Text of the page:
The Road Not Taken

Two roads diverged in a yellow wood,
And sorry I could not travel both
And be one traveler, long I stood
And looked down one as far as I could
To where it bent in the undergrowth;

Then took the other, as just as fair,
And having perhaps the better claim,
Because it was grassy and wanted wear;
Though as for that the passing there
Had worn them really about the same,

And both that morning equally lay
In leaves no step had trodden black.
Oh, I kept the first for another day!
Yet knowing how way leads on to way,
I doubted if I should ever come back.

I shall be telling this with a sigh
Somewhere ages and ages hence:
Two roads diverged in a wood, and I—
I took the one less traveled by,
And that has made all the difference.

- Robert Frost

the 1 less traveled by

A move to Nicaragua

Azalea & I enoying the view from the top of Fortaleza De Coyotepe

Things to do in Masaya

Day Trip to Masaya

My husband, Kharron, works for an American company, which means he gets American holidays off work. We try to use these days to our advantage and spend the day sight seeing parts of Nicaragua.

I purchased a Lonely Planet’s guide to Central America and referenced for ideas on what we should see in Masaya. I had only 3 things on my list because we are learning that in Nicaragua you don’t want to plan too much or you end up disappointed or driving home after dark, which is never recommended.

One of the lookout towers of the fortress
View of one of the lookout towers of the fort

First stop was the Fortaleza De Coyotepe. This fortress was constructed in 1893 by president Zelaya. Built so his troops could easily see enemies approaching and to protect Masaya from the US Marines. During the Somoza family regime, a dungeon was constructed underground below the fortress. The dungeon was used as a political prison and torture chamber. The prisons were very dark and sometimes held more than 800 people. The Sandinistas also used the fortress as a prison before giving it to the Boy Scouts who opened it to visitors.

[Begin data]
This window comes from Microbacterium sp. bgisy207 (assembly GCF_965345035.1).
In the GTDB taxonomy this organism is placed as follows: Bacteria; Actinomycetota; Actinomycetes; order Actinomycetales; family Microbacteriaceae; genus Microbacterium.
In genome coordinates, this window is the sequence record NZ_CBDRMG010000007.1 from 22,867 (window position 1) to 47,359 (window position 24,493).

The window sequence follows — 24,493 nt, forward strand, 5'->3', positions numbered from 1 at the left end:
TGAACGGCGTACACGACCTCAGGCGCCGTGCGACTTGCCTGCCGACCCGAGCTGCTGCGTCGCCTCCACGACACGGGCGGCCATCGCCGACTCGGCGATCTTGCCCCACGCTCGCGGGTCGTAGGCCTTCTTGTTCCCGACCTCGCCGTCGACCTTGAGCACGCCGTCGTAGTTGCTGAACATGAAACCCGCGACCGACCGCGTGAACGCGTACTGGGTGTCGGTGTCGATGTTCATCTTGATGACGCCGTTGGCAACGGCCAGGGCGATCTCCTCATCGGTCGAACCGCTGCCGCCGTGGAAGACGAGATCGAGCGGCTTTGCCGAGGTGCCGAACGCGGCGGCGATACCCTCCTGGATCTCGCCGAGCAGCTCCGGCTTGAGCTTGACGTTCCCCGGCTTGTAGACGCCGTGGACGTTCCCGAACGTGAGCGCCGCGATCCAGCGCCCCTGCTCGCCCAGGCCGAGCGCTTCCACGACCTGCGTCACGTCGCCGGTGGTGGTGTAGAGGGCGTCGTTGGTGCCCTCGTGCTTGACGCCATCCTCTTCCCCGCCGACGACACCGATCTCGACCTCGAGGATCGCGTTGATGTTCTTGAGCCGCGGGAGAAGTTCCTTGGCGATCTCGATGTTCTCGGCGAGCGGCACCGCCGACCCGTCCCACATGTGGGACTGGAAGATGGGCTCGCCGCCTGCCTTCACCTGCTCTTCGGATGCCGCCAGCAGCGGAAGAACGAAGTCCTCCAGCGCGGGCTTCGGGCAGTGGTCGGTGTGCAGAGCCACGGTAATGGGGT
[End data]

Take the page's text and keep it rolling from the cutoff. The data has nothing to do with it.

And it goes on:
Kharron & the kids inside a lookout tower.
Kharron & the kids inside a lookout tower.

For $2 per adult, you can walk around the top and get a great view of Masaya and tour the dungeons. There is also a small museum. I hear there are tours, but we were not offered so we did not get one.





IMG_1244Next stop was to see the active volcano at Parque Nacional Volcan Masaya. Named by the Spaniards as the gates to hell, this is the most heavily venting volcano in Nicaragua. For some reason you are allowed to drive right up to it, which also makes it the most accessible.

IMG_1246For $4 you can spend a few minutes at the rim of the volcano, named Plaza de Oviedo, after the 16th-century Spanish monk who descended into the crater to collect lava which he suspected was liquid gold, and came back alive. For between C$10 and C$20 more, you can take a guided walking tour along the trails that lead to some other great views, other craters, and to the Tzinaconostoc Cave where hundreds of bats live. There are horse tours offered for an additional $4 as well. IMG_1248







Last stop was to see the Masaya Artisan Market. IMG_1241We weren’t too impressed with the crafts there, seemed like a lot of the same thing, but worth a trip. We had lunch at one of the restaurants.





On our way home we went by the Masatepe to see the wood furniture stores. We thought we needed to go into town to see all of them, but really they are all off the main road on the way into town. The furniture is really beautiful and a lot of choices of type of wood and styles. Great place to go if you’re furnishing a house here in Nicaragua and are interested in shipping large items back to your home country.

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